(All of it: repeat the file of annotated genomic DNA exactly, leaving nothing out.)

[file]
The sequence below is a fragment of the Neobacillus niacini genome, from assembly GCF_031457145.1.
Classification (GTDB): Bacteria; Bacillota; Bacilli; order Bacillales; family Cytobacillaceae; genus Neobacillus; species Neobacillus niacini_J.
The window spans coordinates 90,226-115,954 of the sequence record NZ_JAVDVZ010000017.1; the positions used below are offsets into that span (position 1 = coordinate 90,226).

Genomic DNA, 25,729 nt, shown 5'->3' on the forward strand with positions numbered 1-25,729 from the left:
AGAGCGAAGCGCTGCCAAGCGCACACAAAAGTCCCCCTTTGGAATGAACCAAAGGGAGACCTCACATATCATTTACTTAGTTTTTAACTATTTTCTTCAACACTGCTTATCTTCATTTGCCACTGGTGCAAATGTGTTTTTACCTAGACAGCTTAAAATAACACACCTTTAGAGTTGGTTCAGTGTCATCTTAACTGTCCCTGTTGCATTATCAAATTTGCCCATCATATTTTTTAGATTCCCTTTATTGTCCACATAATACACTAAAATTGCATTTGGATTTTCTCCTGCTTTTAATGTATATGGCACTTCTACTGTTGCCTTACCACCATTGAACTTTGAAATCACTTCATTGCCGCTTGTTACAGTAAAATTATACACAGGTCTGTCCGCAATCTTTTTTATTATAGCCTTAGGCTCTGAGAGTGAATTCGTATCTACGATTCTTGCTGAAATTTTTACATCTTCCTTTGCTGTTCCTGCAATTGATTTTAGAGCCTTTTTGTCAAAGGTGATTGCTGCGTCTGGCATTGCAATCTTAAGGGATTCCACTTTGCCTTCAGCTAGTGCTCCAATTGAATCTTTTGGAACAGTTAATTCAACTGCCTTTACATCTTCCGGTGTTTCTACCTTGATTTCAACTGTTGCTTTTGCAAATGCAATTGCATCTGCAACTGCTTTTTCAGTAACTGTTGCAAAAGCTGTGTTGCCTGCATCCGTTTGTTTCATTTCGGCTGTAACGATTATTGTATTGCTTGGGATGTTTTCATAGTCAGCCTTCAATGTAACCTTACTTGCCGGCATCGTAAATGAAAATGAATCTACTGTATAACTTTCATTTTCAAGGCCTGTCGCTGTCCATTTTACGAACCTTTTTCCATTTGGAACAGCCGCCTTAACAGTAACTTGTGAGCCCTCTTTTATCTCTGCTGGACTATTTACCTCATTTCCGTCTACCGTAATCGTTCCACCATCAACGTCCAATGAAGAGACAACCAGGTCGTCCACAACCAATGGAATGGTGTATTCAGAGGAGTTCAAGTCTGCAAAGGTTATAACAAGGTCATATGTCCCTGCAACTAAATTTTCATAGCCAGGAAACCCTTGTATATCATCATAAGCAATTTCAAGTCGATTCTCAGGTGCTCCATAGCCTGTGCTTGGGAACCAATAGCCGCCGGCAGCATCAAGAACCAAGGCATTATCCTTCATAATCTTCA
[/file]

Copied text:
The sequence below is a fragment of the Neobacillus niacini genome, from assembly GCF_031457145.1.
Classification (GTDB): Bacteria; Bacillota; Bacilli; order Bacillales; family Cytobacillaceae; genus Neobacillus; species Neobacillus niacini_J.
The window spans coordinates 90,226-115,954 of the sequence record NZ_JAVDVZ010000017.1; the positions used below are offsets into that span (position 1 = coordinate 90,226).

Genomic DNA, 25,729 nt, shown 5'->3' on the forward strand with positions numbered 1-25,729 from the left:
AGAGCGAAGCGCTGCCAAGCGCACACAAAAGTCCCCCTTTGGAATGAACCAAAGGGAGACCTCACATATCATTTACTTAGTTTTTAACTATTTTCTTCAACACTGCTTATCTTCATTTGCCACTGGTGCAAATGTGTTTTTACCTAGACAGCTTAAAATAACACACCTTTAGAGTTGGTTCAGTGTCATCTTAACTGTCCCTGTTGCATTATCAAATTTGCCCATCATATTTTTTAGATTCCCTTTATTGTCCACATAATACACTAAAATTGCATTTGGATTTTCTCCTGCTTTTAATGTATATGGCACTTCTACTGTTGCCTTACCACCATTGAACTTTGAAATCACTTCATTGCCGCTTGTTACAGTAAAATTATACACAGGTCTGTCCGCAATCTTTTTTATTATAGCCTTAGGCTCTGAGAGTGAATTCGTATCTACGATTCTTGCTGAAATTTTTACATCTTCCTTTGCTGTTCCTGCAATTGATTTTAGAGCCTTTTTGTCAAAGGTGATTGCTGCGTCTGGCATTGCAATCTTAAGGGATTCCACTTTGCCTTCAGCTAGTGCTCCAATTGAATCTTTTGGAACAGTTAATTCAACTGCCTTTACATCTTCCGGTGTTTCTACCTTGATTTCAACTGTTGCTTTTGCAAATGCAATTGCATCTGCAACTGCTTTTTCAGTAACTGTTGCAAAAGCTGTGTTGCCTGCATCCGTTTGTTTCATTTCGGCTGTAACGATTATTGTATTGCTTGGGATGTTTTCATAGTCAGCCTTCAATGTAACCTTACTTGCCGGCATCGTAAATGAAAATGAATCTACTGTATAACTTTCATTTTCAAGGCCTGTCGCTGTCCATTTTACGAACCTTTTTCCATTTGGAACAGCCGCCTTAACAGTAACTTGTGAGCCCTCTTTTATCTCTGCTGGACTATTTACCTCATTTCCGTCTACCGTAATCGTTCCACCATCAACGTCCAATGAAGAGACAACCAGGTCGTCCACAACCAATGGAATGGTGTATTCAGAGGAGTTCAAGTCTGCAAAGGTTATAACAAGGTCATATGTCCCTGCAACTAAATTTTCATAGCCAGGAAACCCTTGTATATCATCATAAGCAATTTCAAGTCGATTCTCAGGTGCTCCATAGCCTGTGCTTGGGAACCAATAGCCGCCGGCAGCATCAAGAACCAAGGCATTATCCTTCATAATCTTCA